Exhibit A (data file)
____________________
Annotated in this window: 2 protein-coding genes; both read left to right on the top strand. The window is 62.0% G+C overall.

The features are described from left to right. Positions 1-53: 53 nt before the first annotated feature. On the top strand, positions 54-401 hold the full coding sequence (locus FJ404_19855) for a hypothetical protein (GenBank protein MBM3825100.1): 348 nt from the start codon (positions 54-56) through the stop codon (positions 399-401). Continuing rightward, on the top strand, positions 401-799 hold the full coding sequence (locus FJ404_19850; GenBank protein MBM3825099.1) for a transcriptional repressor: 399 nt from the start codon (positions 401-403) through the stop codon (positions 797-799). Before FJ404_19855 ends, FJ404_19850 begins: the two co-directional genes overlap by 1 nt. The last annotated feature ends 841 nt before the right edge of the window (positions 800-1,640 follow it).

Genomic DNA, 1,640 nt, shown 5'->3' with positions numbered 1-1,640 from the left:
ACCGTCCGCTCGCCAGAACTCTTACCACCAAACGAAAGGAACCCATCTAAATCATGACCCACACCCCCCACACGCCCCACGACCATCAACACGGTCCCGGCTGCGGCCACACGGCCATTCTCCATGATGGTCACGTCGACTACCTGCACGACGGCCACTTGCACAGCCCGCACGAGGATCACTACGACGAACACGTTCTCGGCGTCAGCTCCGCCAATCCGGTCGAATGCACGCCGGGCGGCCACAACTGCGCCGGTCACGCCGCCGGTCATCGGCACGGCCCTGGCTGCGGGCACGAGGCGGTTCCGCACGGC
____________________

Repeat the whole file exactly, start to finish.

Annotated in this window: 2 protein-coding genes; both read left to right on the top strand. The window is 62.0% G+C overall.

The features are described from left to right. Positions 1-53: 53 nt before the first annotated feature. On the top strand, positions 54-401 hold the full coding sequence (locus FJ404_19855) for a hypothetical protein (GenBank protein MBM3825100.1): 348 nt from the start codon (positions 54-56) through the stop codon (positions 399-401). Continuing rightward, on the top strand, positions 401-799 hold the full coding sequence (locus FJ404_19850; GenBank protein MBM3825099.1) for a transcriptional repressor: 399 nt from the start codon (positions 401-403) through the stop codon (positions 797-799). Before FJ404_19855 ends, FJ404_19850 begins: the two co-directional genes overlap by 1 nt. The last annotated feature ends 841 nt before the right edge of the window (positions 800-1,640 follow it).

Genomic DNA, 1,640 nt, shown 5'->3' with positions numbered 1-1,640 from the left:
ACCGTCCGCTCGCCAGAACTCTTACCACCAAACGAAAGGAACCCATCTAAATCATGACCCACACCCCCCACACGCCCCACGACCATCAACACGGTCCCGGCTGCGGCCACACGGCCATTCTCCATGATGGTCACGTCGACTACCTGCACGACGGCCACTTGCACAGCCCGCACGAGGATCACTACGACGAACACGTTCTCGGCGTCAGCTCCGCCAATCCGGTCGAATGCACGCCGGGCGGCCACAACTGCGCCGGTCACGCCGCCGGTCATCGGCACGGCCCTGGCTGCGGGCACGAGGCGGTTCCGCACGGC